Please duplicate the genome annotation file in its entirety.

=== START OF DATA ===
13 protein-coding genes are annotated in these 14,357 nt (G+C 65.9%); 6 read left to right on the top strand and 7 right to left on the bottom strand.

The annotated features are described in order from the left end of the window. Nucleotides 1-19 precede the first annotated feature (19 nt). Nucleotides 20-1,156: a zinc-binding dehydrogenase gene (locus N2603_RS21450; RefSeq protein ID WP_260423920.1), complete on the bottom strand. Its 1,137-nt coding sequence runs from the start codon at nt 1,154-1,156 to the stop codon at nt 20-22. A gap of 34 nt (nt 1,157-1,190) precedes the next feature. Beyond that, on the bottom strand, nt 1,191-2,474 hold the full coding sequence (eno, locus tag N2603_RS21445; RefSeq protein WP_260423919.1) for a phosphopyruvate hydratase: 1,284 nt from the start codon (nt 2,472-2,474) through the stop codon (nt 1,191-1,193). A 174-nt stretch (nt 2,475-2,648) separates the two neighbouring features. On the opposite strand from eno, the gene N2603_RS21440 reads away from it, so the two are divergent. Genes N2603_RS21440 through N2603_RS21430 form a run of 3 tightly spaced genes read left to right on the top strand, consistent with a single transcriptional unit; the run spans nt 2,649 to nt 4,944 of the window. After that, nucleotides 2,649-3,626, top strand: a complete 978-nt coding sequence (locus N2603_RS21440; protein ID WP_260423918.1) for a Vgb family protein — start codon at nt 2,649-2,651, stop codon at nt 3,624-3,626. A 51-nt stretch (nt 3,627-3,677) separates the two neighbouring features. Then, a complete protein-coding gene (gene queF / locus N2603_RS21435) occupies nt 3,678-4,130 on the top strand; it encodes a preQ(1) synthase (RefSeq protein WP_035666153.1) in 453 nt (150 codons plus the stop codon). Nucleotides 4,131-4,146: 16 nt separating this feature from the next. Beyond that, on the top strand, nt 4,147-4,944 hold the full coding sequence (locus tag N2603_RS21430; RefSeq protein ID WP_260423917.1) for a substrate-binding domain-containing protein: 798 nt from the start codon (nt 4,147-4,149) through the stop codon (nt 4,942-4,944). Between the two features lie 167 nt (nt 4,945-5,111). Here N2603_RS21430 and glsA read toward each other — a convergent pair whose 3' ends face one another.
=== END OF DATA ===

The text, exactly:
13 protein-coding genes are annotated in these 14,357 nt (G+C 65.9%); 6 read left to right on the top strand and 7 right to left on the bottom strand.

The annotated features are described in order from the left end of the window. Nucleotides 1-19 precede the first annotated feature (19 nt). Nucleotides 20-1,156: a zinc-binding dehydrogenase gene (locus N2603_RS21450; RefSeq protein ID WP_260423920.1), complete on the bottom strand. Its 1,137-nt coding sequence runs from the start codon at nt 1,154-1,156 to the stop codon at nt 20-22. A gap of 34 nt (nt 1,157-1,190) precedes the next feature. Beyond that, on the bottom strand, nt 1,191-2,474 hold the full coding sequence (eno, locus tag N2603_RS21445; RefSeq protein WP_260423919.1) for a phosphopyruvate hydratase: 1,284 nt from the start codon (nt 2,472-2,474) through the stop codon (nt 1,191-1,193). A 174-nt stretch (nt 2,475-2,648) separates the two neighbouring features. On the opposite strand from eno, the gene N2603_RS21440 reads away from it, so the two are divergent. Genes N2603_RS21440 through N2603_RS21430 form a run of 3 tightly spaced genes read left to right on the top strand, consistent with a single transcriptional unit; the run spans nt 2,649 to nt 4,944 of the window. After that, nucleotides 2,649-3,626, top strand: a complete 978-nt coding sequence (locus N2603_RS21440; protein ID WP_260423918.1) for a Vgb family protein — start codon at nt 2,649-2,651, stop codon at nt 3,624-3,626. A 51-nt stretch (nt 3,627-3,677) separates the two neighbouring features. Then, a complete protein-coding gene (gene queF / locus N2603_RS21435) occupies nt 3,678-4,130 on the top strand; it encodes a preQ(1) synthase (RefSeq protein WP_035666153.1) in 453 nt (150 codons plus the stop codon). Nucleotides 4,131-4,146: 16 nt separating this feature from the next. Beyond that, on the top strand, nt 4,147-4,944 hold the full coding sequence (locus tag N2603_RS21430; RefSeq protein ID WP_260423917.1) for a substrate-binding domain-containing protein: 798 nt from the start codon (nt 4,147-4,149) through the stop codon (nt 4,942-4,944). Between the two features lie 167 nt (nt 4,945-5,111). Here N2603_RS21430 and glsA read toward each other — a convergent pair whose 3' ends face one another.